Recently a well-respected UI consulting firm (the Nielsen Norman Group) published their analysis of academic studies on the question of whether Dark Mode or Light Mode was better for reading?Cosima Piepenbrock and her colleagues at the Institut für Experimentelle Psychologie in Düsseldorf, Germany studied two groups of adults with normal (or corrected-to-normal) vision: young adults (18 to 33 years old) and older adults (60 to 85 years old). None of the participants suffered from any eye diseases (e.g., cataract)... Their results showed that light mode won across all dimensions: irrespective of age, the positive contrast polarity was better for both visual-acuity tasks and for proofreading tasks... Another study, published in the journal Human Factors by the same research group, looked at how text size interacts with contrast polarity in a proofreading task. It found that the positive-polarity advantage increased linearly as the font size was decreased: namely, the smaller the font, the better it is for users to see the text in light mode. Interestingly, even though their performance was better in the light mode, participants in the study did not report any difference in their perception of text readability (e.g., their ability to focus on text) in light versus dark mode — which only reinforces the first rule of usability: don't listen to users... While dark mode may present some advantages for some low-vision users — in particular, those with cloudy ocular media such as cataract, the research evidence points in the direction of an advantage of positive polarity for normal-vision users. In other words, in users with normal vision, light mode leads to better performance most of the time... These findings are best explained by the fact that, with positive contrast polarity, there is more overall light and so the pupil contracts more. As a result, there are fewer spherical aberrations, greater depth of field, and overall better ability to focus on details without tiring the eyes... That being said, we strongly recommend that designers allow users to switch to dark mode if they want to — for three reasons: (1) there may be long-term effects associated with light mode; (2) some people with visual impairments will do better with dark mode; and (3) some users simply like dark mode better. The long-term effects associated with light mode come from an "intriguing" 2018 study they found which argued that reading white text from a black screen or tablet "may be a way to inhibit myopia, while conventional black text on white background may stimulate myopia..." The researchers wrote that myopia "is tightly linked to the educational status and is on the rise worldwide."

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OpenPower Foundation Releases a Friendly EULA For IBM's Power ISA RISC
Long-time Slashdot reader lkcl writes: Michael Larabel, of Phoronix, writes that the OpenPower Foundation has released a license agreement for Hardware Vendors to implement the Power ISA RISC instruction set in their processors. Hugh Blemings, the Director of OpenPower, was responsible for ensuring that the EULA is favourable and friendly towards Libre and Open Hardware projects and businesses. Of particular interest is that IBM's massive patent portfolio is automatically granted, royalty-free as long as two conditions apply: firstly, the hardware must be fully and properly Power ISA compliant, and secondly, the implementor must not "try it on" as a patent troll. Innovation in the RISC space just got a little more interesting. "Amidst the fully free and open RISC-V ISA making headway into the computing market, and ARM feeling pressured to loosen up its licensing, it seems they figured that it's best to join the party early," argues Hackaday.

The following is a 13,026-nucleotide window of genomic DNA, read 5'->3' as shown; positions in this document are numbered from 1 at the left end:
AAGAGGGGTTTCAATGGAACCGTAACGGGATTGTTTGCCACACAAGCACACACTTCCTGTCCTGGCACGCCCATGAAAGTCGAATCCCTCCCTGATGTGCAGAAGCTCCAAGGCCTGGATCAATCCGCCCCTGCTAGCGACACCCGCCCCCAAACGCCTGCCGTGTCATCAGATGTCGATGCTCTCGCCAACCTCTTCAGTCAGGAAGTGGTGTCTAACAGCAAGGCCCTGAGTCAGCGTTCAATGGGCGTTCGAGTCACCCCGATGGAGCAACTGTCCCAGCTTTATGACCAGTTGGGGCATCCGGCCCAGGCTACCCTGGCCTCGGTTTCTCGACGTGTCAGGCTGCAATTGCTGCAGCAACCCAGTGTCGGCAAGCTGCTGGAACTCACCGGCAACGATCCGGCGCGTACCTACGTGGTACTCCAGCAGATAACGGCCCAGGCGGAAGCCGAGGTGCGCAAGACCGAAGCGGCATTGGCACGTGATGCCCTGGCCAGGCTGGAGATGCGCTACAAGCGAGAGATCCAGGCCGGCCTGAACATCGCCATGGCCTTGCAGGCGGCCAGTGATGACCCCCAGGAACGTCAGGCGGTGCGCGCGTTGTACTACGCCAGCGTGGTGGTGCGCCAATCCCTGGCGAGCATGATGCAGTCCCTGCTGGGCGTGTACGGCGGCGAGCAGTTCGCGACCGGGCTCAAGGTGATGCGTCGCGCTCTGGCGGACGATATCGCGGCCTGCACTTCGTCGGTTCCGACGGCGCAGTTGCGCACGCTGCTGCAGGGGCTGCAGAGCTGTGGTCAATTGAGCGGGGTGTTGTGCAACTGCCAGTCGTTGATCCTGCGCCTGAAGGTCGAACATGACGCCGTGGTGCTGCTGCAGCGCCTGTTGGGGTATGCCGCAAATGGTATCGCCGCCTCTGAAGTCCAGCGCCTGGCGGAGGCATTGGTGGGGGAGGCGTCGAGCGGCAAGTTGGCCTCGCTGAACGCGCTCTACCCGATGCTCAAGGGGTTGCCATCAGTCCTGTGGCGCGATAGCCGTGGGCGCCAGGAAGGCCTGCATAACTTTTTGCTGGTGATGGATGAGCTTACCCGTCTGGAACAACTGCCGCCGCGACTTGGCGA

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Bill Gates Did Not Order a £500m Hydrogen-Powered Superyacht
"Billionaire Bill Gates has not commissioned a hydrogen-powered superyacht from designer Sinot," reports the BBC, citing their direct confirmation from the company itself.It has been widely reported that Mr Gates ordered a £500m ($644m) luxury vessel, based on the concept which was displayed in Monaco in 2019. Sinot said it had "no business relationship" with Bill Gates. It added that that the concept yacht, called Aqua, was "not linked" to either him or any of his representatives. "Aqua is a concept under development and has not been sold to Mr. Gates," a spokeswoman said. The Guardian has now removed their original article. But here's what they'd originally reported: Bill Gates has ordered the world's first hydrogen-powered superyacht, worth an estimated £500m ($644m) and featuring an infinity pool, helipad, spa and gym... The boat has five decks and space to accommodate 14 guests and 31 crew members. In a further environmentally friendly feature, gel-fuelled fire bowls allow guests to stay warm outside without having to burn wood or coals. But its most cutting-edge feature is tucked away below decks – two 28-tonne vacuum-sealed tanks that are cooled to -423F (-253C) and filled with liquid hydrogen, which powers the ship. The fuel will generate power for the two one-megawatt motors and propellors via on-board fuel cells, which combine hydrogen with oxygen to produce electricity. Water is a byproduct.